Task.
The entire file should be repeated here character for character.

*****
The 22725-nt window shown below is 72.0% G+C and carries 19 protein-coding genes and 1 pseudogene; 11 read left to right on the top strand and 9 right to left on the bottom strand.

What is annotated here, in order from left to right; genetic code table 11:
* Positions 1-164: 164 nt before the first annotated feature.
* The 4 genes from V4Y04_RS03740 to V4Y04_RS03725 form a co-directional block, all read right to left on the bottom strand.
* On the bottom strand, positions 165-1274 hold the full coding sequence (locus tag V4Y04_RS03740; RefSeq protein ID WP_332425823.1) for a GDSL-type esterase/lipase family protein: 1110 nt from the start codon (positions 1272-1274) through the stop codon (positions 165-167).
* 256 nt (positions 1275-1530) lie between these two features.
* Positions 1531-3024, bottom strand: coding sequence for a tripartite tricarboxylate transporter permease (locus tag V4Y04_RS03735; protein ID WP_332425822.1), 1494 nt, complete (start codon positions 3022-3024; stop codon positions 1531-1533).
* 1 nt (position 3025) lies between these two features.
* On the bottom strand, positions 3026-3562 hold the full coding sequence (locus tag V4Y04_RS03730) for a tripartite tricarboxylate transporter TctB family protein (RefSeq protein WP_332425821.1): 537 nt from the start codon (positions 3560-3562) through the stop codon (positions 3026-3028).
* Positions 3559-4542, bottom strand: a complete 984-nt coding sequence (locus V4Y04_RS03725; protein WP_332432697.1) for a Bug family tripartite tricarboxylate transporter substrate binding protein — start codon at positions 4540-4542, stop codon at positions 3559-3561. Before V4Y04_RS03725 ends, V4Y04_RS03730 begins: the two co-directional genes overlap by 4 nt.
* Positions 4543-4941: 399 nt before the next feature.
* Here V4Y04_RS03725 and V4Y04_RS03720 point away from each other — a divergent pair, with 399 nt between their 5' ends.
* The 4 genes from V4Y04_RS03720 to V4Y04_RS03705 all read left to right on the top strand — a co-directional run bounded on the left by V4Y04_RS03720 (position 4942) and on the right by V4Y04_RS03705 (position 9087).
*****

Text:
The 22725-nt window shown below is 72.0% G+C and carries 19 protein-coding genes and 1 pseudogene; 11 read left to right on the top strand and 9 right to left on the bottom strand.

What is annotated here, in order from left to right; genetic code table 11:
* Positions 1-164: 164 nt before the first annotated feature.
* The 4 genes from V4Y04_RS03740 to V4Y04_RS03725 form a co-directional block, all read right to left on the bottom strand.
* On the bottom strand, positions 165-1274 hold the full coding sequence (locus tag V4Y04_RS03740; RefSeq protein ID WP_332425823.1) for a GDSL-type esterase/lipase family protein: 1110 nt from the start codon (positions 1272-1274) through the stop codon (positions 165-167).
* 256 nt (positions 1275-1530) lie between these two features.
* Positions 1531-3024, bottom strand: coding sequence for a tripartite tricarboxylate transporter permease (locus tag V4Y04_RS03735; protein ID WP_332425822.1), 1494 nt, complete (start codon positions 3022-3024; stop codon positions 1531-1533).
* 1 nt (position 3025) lies between these two features.
* On the bottom strand, positions 3026-3562 hold the full coding sequence (locus tag V4Y04_RS03730) for a tripartite tricarboxylate transporter TctB family protein (RefSeq protein WP_332425821.1): 537 nt from the start codon (positions 3560-3562) through the stop codon (positions 3026-3028).
* Positions 3559-4542, bottom strand: a complete 984-nt coding sequence (locus V4Y04_RS03725; protein WP_332432697.1) for a Bug family tripartite tricarboxylate transporter substrate binding protein — start codon at positions 4540-4542, stop codon at positions 3559-3561. Before V4Y04_RS03725 ends, V4Y04_RS03730 begins: the two co-directional genes overlap by 4 nt.
* Positions 4543-4941: 399 nt before the next feature.
* Here V4Y04_RS03725 and V4Y04_RS03720 point away from each other — a divergent pair, with 399 nt between their 5' ends.
* The 4 genes from V4Y04_RS03720 to V4Y04_RS03705 all read left to right on the top strand — a co-directional run bounded on the left by V4Y04_RS03720 (position 4942) and on the right by V4Y04_RS03705 (position 9087).